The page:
Motorola has not given a specific launch date for its own Android-powered Moto 360 smartwatch, saying only that it would be released in “the summer.” The company’s teaser video for the watch can be seen below.


Filed under: AAPL Company Tagged: Apple, Bair, Brian Blair, fitness, Health, Healthbook, iWatch, Moto 360, Moto Hospitality, Motorola, sensors, smartwatch, WWDC

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Analyst goes to Taiwan, says iWatch has a round face; will be more than one model

Moto360

Rossenblatt Securities analyst Brian Blair is citing supply chain sources in Taiwan in stating that the iWatch has a round display, and is similar in design to the Moto 360 smartwatch shown above in a Motorola teaser image, but with a slimmer profile, reports Business Insider.

According to his supply chain sources, the iWatch will have a round face. Many people were expecting it to have a rectangular face, but Blair’s sources tell him it’s going to be round, like a normal watch

We first reported hints that Apple had managed to combine multiple sensors into a single chipset in order to reduce the size of the smartwatch, suggesting that talk of a slimmer profile is credible.

Blair says that there will be more than one model, possibly one for men, one for women, mirroring earlier sketchy rumors of 1.3″ and 1.7″ models. These rumors were given greater credence when generally reliable KGI Research analyst Ming-Chi Kuo also said the iWatch would be sold in two sizes.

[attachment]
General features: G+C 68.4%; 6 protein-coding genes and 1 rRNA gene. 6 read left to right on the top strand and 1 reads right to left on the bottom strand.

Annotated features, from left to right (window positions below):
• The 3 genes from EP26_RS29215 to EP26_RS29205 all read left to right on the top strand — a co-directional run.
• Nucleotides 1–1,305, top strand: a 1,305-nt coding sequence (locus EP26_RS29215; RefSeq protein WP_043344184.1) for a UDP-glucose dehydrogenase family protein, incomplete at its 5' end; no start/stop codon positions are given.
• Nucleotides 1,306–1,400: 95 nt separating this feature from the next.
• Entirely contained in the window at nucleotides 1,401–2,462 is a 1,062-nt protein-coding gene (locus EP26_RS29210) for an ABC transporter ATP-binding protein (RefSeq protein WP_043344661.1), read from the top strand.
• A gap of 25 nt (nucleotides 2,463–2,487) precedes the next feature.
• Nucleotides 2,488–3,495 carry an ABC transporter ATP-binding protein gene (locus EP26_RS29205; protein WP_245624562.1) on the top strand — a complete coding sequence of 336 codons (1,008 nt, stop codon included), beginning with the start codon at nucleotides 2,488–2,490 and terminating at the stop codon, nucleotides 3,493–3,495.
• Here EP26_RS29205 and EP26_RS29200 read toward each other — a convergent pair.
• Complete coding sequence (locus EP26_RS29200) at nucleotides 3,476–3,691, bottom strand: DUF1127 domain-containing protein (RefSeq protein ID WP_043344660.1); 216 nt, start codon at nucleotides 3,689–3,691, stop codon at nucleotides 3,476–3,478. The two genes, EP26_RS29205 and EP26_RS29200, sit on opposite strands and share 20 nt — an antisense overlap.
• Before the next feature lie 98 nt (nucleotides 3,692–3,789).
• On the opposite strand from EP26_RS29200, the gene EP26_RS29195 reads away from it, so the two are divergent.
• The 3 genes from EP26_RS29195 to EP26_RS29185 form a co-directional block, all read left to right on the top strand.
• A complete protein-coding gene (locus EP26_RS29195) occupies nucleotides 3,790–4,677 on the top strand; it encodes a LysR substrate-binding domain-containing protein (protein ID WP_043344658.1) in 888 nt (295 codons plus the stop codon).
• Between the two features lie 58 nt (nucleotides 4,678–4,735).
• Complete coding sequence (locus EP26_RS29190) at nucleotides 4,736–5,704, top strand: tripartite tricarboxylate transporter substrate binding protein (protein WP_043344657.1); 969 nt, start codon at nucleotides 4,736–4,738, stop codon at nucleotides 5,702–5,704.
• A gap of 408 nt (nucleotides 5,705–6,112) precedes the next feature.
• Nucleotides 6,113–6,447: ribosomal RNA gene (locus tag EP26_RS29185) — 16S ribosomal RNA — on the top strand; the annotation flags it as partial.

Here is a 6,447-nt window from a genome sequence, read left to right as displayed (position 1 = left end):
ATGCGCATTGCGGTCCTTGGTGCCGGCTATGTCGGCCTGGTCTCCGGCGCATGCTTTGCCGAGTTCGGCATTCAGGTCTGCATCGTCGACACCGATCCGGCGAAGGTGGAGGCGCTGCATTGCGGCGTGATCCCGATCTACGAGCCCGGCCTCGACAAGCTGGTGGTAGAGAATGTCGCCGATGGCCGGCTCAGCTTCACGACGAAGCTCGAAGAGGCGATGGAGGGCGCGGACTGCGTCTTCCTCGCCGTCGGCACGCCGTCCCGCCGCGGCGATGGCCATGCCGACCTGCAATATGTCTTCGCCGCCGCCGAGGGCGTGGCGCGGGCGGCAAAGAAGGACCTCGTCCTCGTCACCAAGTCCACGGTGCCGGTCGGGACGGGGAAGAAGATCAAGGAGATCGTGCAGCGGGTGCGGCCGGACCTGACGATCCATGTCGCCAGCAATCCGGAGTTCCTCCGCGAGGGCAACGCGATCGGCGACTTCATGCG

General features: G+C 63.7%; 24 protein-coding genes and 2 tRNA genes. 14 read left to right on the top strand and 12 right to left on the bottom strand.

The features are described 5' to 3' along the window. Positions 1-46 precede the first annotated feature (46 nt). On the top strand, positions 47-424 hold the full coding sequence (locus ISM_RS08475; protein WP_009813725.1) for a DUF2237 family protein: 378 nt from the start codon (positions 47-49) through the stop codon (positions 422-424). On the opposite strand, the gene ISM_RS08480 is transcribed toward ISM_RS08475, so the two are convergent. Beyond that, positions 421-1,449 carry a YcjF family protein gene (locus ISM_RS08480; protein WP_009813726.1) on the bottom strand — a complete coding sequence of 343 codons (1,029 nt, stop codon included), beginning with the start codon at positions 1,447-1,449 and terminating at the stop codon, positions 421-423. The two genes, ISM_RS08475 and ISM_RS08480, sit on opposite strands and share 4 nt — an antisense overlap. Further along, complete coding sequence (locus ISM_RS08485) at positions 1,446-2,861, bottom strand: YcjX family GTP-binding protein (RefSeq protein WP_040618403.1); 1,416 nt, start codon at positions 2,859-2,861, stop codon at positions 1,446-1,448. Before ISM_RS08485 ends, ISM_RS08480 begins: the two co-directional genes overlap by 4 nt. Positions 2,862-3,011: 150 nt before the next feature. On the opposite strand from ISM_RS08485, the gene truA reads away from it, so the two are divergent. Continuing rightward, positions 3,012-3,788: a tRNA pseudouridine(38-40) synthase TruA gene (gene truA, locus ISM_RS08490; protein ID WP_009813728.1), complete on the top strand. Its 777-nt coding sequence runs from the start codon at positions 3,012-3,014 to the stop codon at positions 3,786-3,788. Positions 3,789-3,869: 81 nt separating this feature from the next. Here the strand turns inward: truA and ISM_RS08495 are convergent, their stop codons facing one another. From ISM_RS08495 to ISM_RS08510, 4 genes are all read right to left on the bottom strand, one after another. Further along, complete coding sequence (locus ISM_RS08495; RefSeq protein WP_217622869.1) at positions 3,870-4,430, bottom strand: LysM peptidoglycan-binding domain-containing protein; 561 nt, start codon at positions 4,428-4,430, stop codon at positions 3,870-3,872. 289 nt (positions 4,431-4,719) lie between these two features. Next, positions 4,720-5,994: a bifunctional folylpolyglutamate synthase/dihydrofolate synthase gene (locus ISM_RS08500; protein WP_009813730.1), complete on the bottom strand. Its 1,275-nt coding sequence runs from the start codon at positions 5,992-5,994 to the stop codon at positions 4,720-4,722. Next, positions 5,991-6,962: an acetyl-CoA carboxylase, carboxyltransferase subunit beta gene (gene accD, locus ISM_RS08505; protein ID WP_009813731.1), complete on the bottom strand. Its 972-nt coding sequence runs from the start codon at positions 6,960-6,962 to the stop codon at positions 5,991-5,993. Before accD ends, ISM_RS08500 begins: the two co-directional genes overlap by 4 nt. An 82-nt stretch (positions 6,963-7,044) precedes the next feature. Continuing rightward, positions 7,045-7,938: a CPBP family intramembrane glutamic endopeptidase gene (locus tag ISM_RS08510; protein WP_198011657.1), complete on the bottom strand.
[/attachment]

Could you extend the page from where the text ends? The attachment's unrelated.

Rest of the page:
In contrast to earlier reports that the iWatch was already in production, Bair claims that the watch is due to enter production “around July/August.” It had previously been suggested that the watch would go on sale in August/September. We are not expecting the iWatch to make an appearance at WWDC.

The iWatch is expected to play a key role in Apple’s Healthbook app, with one analyst speculating that its cost could be subsidized by health insurers due to its anticipated focus on health and fitness.

Motorola has not given a specific launch date for its own Android-powered Moto 360 smartwatch, saying only that it would be released in “the summer.” The company’s teaser video for the watch can be seen below.


Filed under: AAPL Company Tagged: Apple, Bair, Brian Blair, fitness, Health, Healthbook, iWatch, Moto 360, Moto Hospitality, Motorola, sensors, smartwatch, WWDC

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Walgreens & Walmart testing iBeacons, Motorola Solutions launches iBeacon marketing platform

Duane-Reade

Walgreens-owned drugstore chain Duane Reade announced today that it’s updating its iPhone app with support for iBeacons it recently installed in 10 of its New York city locations. It and Walmart are just two of the latest big name chains said to be testing the technology, while Motorola Solutions announced today its own indoor location platform that includes a combination of Bluetooth iBeacons and Wi-Fi based features.